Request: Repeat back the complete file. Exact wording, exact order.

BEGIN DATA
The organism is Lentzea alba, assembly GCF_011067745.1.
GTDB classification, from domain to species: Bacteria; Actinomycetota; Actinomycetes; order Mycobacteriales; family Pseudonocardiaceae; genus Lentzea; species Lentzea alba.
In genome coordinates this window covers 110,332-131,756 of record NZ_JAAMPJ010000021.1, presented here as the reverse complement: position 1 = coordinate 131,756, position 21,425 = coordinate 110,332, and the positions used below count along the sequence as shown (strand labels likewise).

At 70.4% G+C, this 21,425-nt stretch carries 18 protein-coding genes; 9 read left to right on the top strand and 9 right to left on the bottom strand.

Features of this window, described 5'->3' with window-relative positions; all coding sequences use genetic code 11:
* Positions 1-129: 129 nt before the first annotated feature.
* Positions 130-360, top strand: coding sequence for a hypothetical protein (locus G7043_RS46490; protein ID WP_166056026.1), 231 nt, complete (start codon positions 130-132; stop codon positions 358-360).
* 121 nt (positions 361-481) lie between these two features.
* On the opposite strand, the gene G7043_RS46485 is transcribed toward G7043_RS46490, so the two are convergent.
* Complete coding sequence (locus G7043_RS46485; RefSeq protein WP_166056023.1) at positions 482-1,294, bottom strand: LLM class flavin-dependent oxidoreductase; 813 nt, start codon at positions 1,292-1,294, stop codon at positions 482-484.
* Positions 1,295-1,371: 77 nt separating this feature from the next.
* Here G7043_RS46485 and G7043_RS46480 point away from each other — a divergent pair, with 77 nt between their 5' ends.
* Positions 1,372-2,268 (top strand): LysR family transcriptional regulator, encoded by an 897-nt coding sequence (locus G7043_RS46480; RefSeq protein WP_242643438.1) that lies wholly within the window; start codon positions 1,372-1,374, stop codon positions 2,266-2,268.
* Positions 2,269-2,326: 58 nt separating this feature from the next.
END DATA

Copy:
The organism is Lentzea alba, assembly GCF_011067745.1.
GTDB classification, from domain to species: Bacteria; Actinomycetota; Actinomycetes; order Mycobacteriales; family Pseudonocardiaceae; genus Lentzea; species Lentzea alba.
In genome coordinates this window covers 110,332-131,756 of record NZ_JAAMPJ010000021.1, presented here as the reverse complement: position 1 = coordinate 131,756, position 21,425 = coordinate 110,332, and the positions used below count along the sequence as shown (strand labels likewise).

At 70.4% G+C, this 21,425-nt stretch carries 18 protein-coding genes; 9 read left to right on the top strand and 9 right to left on the bottom strand.

Features of this window, described 5'->3' with window-relative positions; all coding sequences use genetic code 11:
* Positions 1-129: 129 nt before the first annotated feature.
* Positions 130-360, top strand: coding sequence for a hypothetical protein (locus G7043_RS46490; protein ID WP_166056026.1), 231 nt, complete (start codon positions 130-132; stop codon positions 358-360).
* 121 nt (positions 361-481) lie between these two features.
* On the opposite strand, the gene G7043_RS46485 is transcribed toward G7043_RS46490, so the two are convergent.
* Complete coding sequence (locus G7043_RS46485; RefSeq protein WP_166056023.1) at positions 482-1,294, bottom strand: LLM class flavin-dependent oxidoreductase; 813 nt, start codon at positions 1,292-1,294, stop codon at positions 482-484.
* Positions 1,295-1,371: 77 nt separating this feature from the next.
* Here G7043_RS46485 and G7043_RS46480 point away from each other — a divergent pair, with 77 nt between their 5' ends.
* Positions 1,372-2,268 (top strand): LysR family transcriptional regulator, encoded by an 897-nt coding sequence (locus G7043_RS46480; RefSeq protein WP_242643438.1) that lies wholly within the window; start codon positions 1,372-1,374, stop codon positions 2,266-2,268.
* Positions 2,269-2,326: 58 nt separating this feature from the next.